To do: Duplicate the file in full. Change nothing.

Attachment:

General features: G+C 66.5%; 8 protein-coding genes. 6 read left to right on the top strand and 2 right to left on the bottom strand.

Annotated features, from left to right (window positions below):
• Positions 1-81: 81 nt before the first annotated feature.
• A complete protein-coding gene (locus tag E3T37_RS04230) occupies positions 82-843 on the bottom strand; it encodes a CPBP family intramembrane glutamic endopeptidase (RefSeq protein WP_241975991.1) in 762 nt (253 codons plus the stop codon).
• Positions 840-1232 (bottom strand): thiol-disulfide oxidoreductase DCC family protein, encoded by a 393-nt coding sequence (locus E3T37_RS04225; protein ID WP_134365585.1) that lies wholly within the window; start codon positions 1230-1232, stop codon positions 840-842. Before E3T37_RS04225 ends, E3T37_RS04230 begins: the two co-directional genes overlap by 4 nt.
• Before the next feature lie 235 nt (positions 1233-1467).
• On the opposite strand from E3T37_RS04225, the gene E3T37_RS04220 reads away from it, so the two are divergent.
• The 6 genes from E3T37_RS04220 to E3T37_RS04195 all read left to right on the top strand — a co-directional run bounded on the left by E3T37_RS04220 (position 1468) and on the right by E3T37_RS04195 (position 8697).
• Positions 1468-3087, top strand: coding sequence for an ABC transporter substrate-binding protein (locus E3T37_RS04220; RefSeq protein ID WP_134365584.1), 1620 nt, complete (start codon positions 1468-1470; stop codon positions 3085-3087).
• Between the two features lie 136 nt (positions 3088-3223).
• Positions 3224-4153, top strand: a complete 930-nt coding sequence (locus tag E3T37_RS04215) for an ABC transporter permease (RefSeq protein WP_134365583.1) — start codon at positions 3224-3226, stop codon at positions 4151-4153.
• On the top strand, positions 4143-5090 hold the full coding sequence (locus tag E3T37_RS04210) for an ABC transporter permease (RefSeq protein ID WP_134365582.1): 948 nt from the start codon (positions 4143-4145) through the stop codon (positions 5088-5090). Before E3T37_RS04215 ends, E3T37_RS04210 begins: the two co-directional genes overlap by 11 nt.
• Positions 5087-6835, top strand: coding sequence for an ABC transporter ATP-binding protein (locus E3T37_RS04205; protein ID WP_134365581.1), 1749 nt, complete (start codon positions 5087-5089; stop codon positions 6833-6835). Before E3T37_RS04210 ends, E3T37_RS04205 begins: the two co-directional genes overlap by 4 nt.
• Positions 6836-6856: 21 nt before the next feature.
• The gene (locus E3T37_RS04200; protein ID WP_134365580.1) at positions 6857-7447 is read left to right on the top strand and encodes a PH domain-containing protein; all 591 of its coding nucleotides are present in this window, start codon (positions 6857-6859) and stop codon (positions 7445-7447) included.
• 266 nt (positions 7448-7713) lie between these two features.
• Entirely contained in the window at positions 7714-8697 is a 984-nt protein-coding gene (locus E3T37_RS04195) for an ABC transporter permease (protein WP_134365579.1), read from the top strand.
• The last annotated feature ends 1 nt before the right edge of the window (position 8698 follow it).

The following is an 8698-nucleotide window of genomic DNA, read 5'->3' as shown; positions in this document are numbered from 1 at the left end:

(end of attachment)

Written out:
General features: G+C 66.5%; 8 protein-coding genes. 6 read left to right on the top strand and 2 right to left on the bottom strand.

Annotated features, from left to right (window positions below):
• Positions 1-81: 81 nt before the first annotated feature.
• A complete protein-coding gene (locus tag E3T37_RS04230) occupies positions 82-843 on the bottom strand; it encodes a CPBP family intramembrane glutamic endopeptidase (RefSeq protein WP_241975991.1) in 762 nt (253 codons plus the stop codon).
• Positions 840-1232 (bottom strand): thiol-disulfide oxidoreductase DCC family protein, encoded by a 393-nt coding sequence (locus E3T37_RS04225; protein ID WP_134365585.1) that lies wholly within the window; start codon positions 1230-1232, stop codon positions 840-842. Before E3T37_RS04225 ends, E3T37_RS04230 begins: the two co-directional genes overlap by 4 nt.
• Before the next feature lie 235 nt (positions 1233-1467).
• On the opposite strand from E3T37_RS04225, the gene E3T37_RS04220 reads away from it, so the two are divergent.
• The 6 genes from E3T37_RS04220 to E3T37_RS04195 all read left to right on the top strand — a co-directional run bounded on the left by E3T37_RS04220 (position 1468) and on the right by E3T37_RS04195 (position 8697).
• Positions 1468-3087, top strand: coding sequence for an ABC transporter substrate-binding protein (locus E3T37_RS04220; RefSeq protein ID WP_134365584.1), 1620 nt, complete (start codon positions 1468-1470; stop codon positions 3085-3087).
• Between the two features lie 136 nt (positions 3088-3223).
• Positions 3224-4153, top strand: a complete 930-nt coding sequence (locus tag E3T37_RS04215) for an ABC transporter permease (RefSeq protein WP_134365583.1) — start codon at positions 3224-3226, stop codon at positions 4151-4153.
• On the top strand, positions 4143-5090 hold the full coding sequence (locus tag E3T37_RS04210) for an ABC transporter permease (RefSeq protein ID WP_134365582.1): 948 nt from the start codon (positions 4143-4145) through the stop codon (positions 5088-5090). Before E3T37_RS04215 ends, E3T37_RS04210 begins: the two co-directional genes overlap by 11 nt.
• Positions 5087-6835, top strand: coding sequence for an ABC transporter ATP-binding protein (locus E3T37_RS04205; protein ID WP_134365581.1), 1749 nt, complete (start codon positions 5087-5089; stop codon positions 6833-6835). Before E3T37_RS04210 ends, E3T37_RS04205 begins: the two co-directional genes overlap by 4 nt.
• Positions 6836-6856: 21 nt before the next feature.
• The gene (locus E3T37_RS04200; protein ID WP_134365580.1) at positions 6857-7447 is read left to right on the top strand and encodes a PH domain-containing protein; all 591 of its coding nucleotides are present in this window, start codon (positions 6857-6859) and stop codon (positions 7445-7447) included.
• 266 nt (positions 7448-7713) lie between these two features.
• Entirely contained in the window at positions 7714-8697 is a 984-nt protein-coding gene (locus E3T37_RS04195) for an ABC transporter permease (protein WP_134365579.1), read from the top strand.
• The last annotated feature ends 1 nt before the right edge of the window (position 8698 follow it).

The following is an 8698-nucleotide window of genomic DNA, read 5'->3' as shown; positions in this document are numbered from 1 at the left end: